Summary: From a series on our church’s Core Values

Trinity Baptist Church April 9, 2006

True Values

Evangelism as a lifestyle

John 4:1-42

A cartoon pictures a medieval Crusader, standing in full armor and holding his shield. He also held his long sharp spear at the throat of a prisoner on the ground. The prisoner on the ground struggles to say, “Tell me more about your Christianity. I’m terribly interested!”

That’s kind of the picture lots of Christians and non-Christians have of what we’ll talk about

this morning. Our subject develops some pretty extreme allergies both in some believers and some unbelievers.

For 8 weeks, we’re working our way through Trinity’s “Core Values“, examining their biblical foundations. We began with “Scripture is foundational” -- last time we considered “Grace driven authenticity“. Today comes the E-word. Evangelism. The value is simply, “Evangelism as a lifestyle.” You’ve got it in your worship folder; the explanation is also there.

Everyone in the body receives the commission from Christ to be part of furthering His message. We saw that clearly in the book of Acts in the last months. And, rather than church-centered evangelism, we desire to help individuals, couples and families become evangelistic in their outlook and habits of life. We encourage people to relate in genuine ways with unbelievers and seek to share Christ out of healthy relationships.

You’ve heard me say our Values are principles we prize, principles God has begun to build into us. The fact that we identify them as values by far doesn’t mean we’ve “arrived”. Because we value them, they’re what we want God to work into our fabric, as people and as a fellowship.

This value is one that’s not second nature to many of us. Some of us avoid it -- resist it -- even run from it. I remember as a young freshman, around the Navigator ministry at K-State, and one fateful evening, my Bible study leader, Dave Gras, had the audacity to suggest that Christians shouldn’t just grow in our faith, we need also to share it. I remember a sense of fear welling up in me.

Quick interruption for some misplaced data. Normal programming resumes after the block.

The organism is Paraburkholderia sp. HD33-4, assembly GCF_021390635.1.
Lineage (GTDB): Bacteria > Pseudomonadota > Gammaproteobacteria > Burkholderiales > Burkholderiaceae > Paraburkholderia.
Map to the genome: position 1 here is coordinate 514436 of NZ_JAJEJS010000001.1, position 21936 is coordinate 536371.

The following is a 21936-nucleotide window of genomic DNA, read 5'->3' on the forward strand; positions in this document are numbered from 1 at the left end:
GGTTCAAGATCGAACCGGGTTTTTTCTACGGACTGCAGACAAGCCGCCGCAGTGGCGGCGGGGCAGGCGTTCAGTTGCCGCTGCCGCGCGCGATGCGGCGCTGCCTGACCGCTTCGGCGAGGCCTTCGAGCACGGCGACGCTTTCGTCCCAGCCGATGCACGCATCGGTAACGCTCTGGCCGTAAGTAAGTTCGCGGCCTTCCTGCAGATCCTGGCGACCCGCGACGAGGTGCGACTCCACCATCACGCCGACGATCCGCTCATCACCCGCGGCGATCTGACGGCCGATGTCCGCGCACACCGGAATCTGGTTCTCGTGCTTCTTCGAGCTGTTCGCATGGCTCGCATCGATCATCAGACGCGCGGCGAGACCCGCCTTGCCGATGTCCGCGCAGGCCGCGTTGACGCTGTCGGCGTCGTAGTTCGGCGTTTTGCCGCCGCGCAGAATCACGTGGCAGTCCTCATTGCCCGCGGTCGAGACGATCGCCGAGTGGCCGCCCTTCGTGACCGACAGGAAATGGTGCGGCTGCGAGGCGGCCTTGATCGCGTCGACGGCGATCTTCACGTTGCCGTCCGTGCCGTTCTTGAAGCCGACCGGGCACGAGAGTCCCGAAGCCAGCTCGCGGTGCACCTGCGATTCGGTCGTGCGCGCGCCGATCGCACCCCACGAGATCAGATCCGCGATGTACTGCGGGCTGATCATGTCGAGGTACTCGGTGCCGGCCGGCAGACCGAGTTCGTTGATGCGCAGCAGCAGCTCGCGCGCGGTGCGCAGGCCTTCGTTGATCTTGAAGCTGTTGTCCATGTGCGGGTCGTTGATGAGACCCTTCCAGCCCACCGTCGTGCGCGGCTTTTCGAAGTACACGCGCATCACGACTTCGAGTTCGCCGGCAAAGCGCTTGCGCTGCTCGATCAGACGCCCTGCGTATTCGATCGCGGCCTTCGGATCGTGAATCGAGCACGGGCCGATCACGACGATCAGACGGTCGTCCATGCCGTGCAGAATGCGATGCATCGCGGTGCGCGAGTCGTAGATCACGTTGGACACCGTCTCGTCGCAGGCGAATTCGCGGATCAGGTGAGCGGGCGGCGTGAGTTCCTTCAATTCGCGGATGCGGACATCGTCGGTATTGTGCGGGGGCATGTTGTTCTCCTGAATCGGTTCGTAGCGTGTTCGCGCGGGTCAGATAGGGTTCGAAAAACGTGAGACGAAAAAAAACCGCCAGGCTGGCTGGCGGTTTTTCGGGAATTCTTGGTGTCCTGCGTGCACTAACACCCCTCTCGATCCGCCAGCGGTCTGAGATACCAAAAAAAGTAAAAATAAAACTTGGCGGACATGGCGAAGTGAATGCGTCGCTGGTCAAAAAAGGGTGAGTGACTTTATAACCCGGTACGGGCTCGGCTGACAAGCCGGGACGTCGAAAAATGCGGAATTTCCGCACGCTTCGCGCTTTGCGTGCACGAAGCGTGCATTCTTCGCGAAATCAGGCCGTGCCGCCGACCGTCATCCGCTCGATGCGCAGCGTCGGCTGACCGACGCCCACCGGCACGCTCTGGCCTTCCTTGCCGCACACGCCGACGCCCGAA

I won’t beat you up today, you can be sure of that. Because you’re looking at someone who can share Christ, I think, in an effective way. And I do. Sometimes. But this value hits me between the eyes -- because I don’t regularly form the kind of quality relationships out of which effective witnessing can take place. I’m what’s called a professional Christians. So, my circles are mostly Christians. You all. Christians from other walks of life. Pastors and others in full time ministry.

I say that to say, I need depth on this one. You probably do too. I’m determined to get some. So let’s pursue it together.

Who better to show us how to relate Christ’s message than Jesus Himself. As He encounters men and women in the gospels, He defines for us gracious, personal interaction with needy people. This woman in John 4 has deep needs. By every human standard, she’s didn’t matter to anyone. If she had dropped dead carrying water back from the well, people would barely have noticed.

For one, she’s a woman in a culture that viewed women as less than fully human. They had few rights and were considered practically property. She’s a Samaritan. Samaritans were pretty much despised by surrounding peoples, especially the Jews. But, in His amazing way, Jesus transforms this woman‘s life; and simultaneously He models the sort of personal witnessing to which He calls us. What’s He show us?

First, that

1. Christ’s witnesses connect with thirsty people. (1-15)

The account exemplifies how Jesus met people on their own turf. Jesus knew what we need to learn. Harvesters must get in the field. Fishermen go where the fish are. Someone said, "Fishing in your bathtub might be terribly convenient, but it’s not highly effective."

That’s the difference between us expecting people to come to us, and going to them. Jesus had 132 contacts with people in the gospels. Six were in the Temple, four in the synagogues. All the others were out in life situations. One of the accusing comments the religious leaders threw at Jesus, was He connected with people they considered down-and-outers -- outcasts -- little people, rejects in their religious culture.

How does Jesus connect here? He begins by crossing barriers to demonstrate her value. First, Jesus crossed cultural barriers. Verse 4 says Jesus had to go through Samaria. That statement is true geographically, but it wasn’t true culturally. Samaria was straight north if a traveler was headed to Galilee. But no self-respecting Jew would travel throught Samaria. The proper Jew would cross over the Jordan, then go north, then back west to get to his destination.

The Samaritans were a mixed race and they mixed worship of God with pagan rituals. After Jews were deported to Assyria, the Assyrians repopulated areas with captives from other countries to settle the territory and keep the peace. Those new peoples intermarried with the few Jews left and formed the mixed race. So the Jews hated the Samaritans because they weren’t pure and felt they’d betrayed their religious heritage. Jesus had to go through Samaria, to keep divine appointments.

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Kenneth Macari

commented on Oct 24, 2006

this is very helpful Thank you

David Hamlin

commented on Nov 1, 2006

great ideas in the message

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